The hepatitis B vaccine became available in the 1980s. Since then, vaccinations have made a major dent in the disease, says Yvan Hutin, director of the department of universal health coverage, communicable diseases, at the WHO in Cairo. The vaccine is available worldwide and most countries where the disease occurs recommend it as part of their routine infant immunization programs. In China, which started using the vaccine more than 30 years ago, rates of liver cancer and chronic liver disease have dropped dramatically3. In sub-Saharan African countries, which adopted the vaccine only 10 to 20 years ago, younger generations are beginning to show significant reductions in chronic infections.

According to data from the Polaris Observatory, which collects and analyzes, much of the world is either on track or not far behind in its efforts to reach the goal of eliminating HBV in young children, as long as they maintain their three-dose vaccination programs. global data on hepatitis B and C. But the first “at birth” vaccines, which must be given within 24 hours of delivery, are still lagging behind (see “After birth”). Although the vaccine prevents transmission from an infected mother to her baby, only 49% of babies receive the birth dose, according to the CDA. Rates are particularly low in Africa.

After birth: bar chart showing vaccination coverage at birth around the world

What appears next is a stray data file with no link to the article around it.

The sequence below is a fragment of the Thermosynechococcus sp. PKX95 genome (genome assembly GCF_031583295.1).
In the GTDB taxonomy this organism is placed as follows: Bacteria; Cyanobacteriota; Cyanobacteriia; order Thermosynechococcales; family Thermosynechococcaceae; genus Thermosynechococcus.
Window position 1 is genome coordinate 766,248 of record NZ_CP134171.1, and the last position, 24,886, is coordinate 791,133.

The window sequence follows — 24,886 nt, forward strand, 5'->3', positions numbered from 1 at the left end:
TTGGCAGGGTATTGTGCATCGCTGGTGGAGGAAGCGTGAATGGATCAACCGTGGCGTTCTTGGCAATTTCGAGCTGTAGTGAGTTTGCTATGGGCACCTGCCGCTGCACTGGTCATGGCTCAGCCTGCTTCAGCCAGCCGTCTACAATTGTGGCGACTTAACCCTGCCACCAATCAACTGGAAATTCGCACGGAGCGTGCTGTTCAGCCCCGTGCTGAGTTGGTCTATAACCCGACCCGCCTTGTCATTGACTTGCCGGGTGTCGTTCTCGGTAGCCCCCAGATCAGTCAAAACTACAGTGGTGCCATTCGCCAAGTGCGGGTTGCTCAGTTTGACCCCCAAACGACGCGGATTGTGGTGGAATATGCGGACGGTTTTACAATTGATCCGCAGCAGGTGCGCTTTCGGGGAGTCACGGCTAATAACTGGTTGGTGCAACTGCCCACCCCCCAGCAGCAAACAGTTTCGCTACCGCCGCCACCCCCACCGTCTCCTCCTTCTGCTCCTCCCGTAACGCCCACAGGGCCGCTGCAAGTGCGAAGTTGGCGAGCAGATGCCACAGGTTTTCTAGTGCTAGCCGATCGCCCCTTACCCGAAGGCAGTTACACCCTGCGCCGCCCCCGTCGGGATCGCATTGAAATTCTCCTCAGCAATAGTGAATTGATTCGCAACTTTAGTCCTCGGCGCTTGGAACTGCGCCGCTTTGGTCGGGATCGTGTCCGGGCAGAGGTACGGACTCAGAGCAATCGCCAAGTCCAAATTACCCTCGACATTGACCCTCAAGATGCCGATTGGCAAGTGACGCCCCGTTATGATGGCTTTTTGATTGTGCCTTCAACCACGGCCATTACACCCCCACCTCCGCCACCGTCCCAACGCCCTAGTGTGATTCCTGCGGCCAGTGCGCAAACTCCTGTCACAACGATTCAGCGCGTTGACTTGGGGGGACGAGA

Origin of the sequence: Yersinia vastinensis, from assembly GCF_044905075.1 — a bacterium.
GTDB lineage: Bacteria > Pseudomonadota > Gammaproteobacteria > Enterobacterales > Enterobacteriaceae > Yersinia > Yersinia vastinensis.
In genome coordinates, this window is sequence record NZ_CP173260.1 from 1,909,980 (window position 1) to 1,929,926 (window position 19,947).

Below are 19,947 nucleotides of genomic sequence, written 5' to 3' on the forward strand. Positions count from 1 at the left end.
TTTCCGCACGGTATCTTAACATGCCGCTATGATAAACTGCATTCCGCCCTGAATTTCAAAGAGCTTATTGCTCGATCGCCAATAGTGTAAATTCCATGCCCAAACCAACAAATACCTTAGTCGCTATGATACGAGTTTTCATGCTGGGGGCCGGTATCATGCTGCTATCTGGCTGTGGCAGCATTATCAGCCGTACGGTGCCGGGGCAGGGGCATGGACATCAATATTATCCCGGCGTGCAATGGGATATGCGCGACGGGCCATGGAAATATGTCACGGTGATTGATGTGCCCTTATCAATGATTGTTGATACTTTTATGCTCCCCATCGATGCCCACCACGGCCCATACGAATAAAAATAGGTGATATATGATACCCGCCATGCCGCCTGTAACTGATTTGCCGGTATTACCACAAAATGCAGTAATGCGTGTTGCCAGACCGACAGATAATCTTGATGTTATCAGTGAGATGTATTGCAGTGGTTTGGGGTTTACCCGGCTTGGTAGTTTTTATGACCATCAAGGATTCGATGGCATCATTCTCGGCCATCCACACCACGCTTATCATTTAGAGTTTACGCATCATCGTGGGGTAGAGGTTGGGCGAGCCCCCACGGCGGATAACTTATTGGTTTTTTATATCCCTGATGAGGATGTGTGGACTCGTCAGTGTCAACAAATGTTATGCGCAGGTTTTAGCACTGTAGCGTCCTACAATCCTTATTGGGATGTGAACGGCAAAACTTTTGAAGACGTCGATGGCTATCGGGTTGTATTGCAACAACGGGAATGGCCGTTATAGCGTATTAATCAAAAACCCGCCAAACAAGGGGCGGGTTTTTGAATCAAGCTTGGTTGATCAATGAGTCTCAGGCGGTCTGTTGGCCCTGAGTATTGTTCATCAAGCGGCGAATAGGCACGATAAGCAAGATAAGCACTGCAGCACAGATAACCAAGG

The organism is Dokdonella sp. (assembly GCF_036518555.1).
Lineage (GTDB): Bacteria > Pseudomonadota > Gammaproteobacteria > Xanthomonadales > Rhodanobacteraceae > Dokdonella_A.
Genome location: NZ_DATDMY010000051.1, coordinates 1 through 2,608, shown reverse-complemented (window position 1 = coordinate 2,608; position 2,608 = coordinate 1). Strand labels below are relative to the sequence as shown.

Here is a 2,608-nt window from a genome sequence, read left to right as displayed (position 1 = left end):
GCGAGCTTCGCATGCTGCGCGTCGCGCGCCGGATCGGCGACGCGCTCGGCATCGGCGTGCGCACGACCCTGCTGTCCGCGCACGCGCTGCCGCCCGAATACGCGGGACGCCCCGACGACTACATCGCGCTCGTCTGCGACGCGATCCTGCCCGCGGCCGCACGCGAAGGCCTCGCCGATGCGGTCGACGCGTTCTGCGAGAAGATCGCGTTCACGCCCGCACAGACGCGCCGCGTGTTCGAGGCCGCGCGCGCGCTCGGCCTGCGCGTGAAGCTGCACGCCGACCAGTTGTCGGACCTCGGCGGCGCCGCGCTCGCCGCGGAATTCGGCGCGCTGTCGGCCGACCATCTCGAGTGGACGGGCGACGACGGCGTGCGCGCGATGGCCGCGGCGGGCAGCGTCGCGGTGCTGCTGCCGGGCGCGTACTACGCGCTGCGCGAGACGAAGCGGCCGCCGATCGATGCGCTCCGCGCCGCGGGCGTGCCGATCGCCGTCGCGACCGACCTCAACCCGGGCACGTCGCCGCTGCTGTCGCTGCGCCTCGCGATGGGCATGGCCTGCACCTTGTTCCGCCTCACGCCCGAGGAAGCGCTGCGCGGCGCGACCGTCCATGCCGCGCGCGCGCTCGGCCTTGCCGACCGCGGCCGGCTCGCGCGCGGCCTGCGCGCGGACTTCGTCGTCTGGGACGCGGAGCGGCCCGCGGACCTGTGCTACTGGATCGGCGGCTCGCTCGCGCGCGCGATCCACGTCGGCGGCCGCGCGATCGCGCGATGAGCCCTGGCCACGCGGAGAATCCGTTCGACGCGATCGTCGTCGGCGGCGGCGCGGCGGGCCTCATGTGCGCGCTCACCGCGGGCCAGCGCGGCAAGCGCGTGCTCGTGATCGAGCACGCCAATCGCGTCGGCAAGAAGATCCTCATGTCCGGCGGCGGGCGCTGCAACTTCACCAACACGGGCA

Source: CDA

Closing the gap will require localized strategies, says Homie Razavi, who founded CDA. The vaccine must be kept cold, which can be difficult for transportation to homes in rural areas where women give birth with the help of a midwife only.

While public health organizations push for all newborns to receive the birth dose, Razavi says, health workers on the ground grapple with practical impossibilities. “We’ve been fighting about this for years and we keep going back and forth,” he says. “Governments say it’s not the cost: it’s just not physically feasible to provide cold chains to these rural villages.

Pay attention to gaps

For people born before childhood vaccines were available, bigger hurdles remain. Because it takes decades for an HBV infection to manifest as cirrhosis or liver cancer, it is essential to screen and diagnose people during the silent period of infection, before symptoms appear. appear, explains Toy. This should be doable: the tests are simple and only cost $0.40. Treatment with tenofovir, a drug commonly used to treat HIV that can prevent liver cancer, can cost less than $3 a month, Razavi says.

Yet in low-income countries, only 7% of people living with the disease have been diagnosed, according to the CDA (see go.nature.com/37orabb). In high-income countries, 44% have been diagnosed (see ‘Diagnosis disparities’). Of those diagnosed, 30% receive treatment in high-income countries, compared to 2% in low-income countries. Meeting the WHO goals in the United States, the researchers estimate, will require diagnosing 90% of chronic hepatitis B cases and treating 80%. “We really dropped the ball on the testing and treatment side,” says Razavi.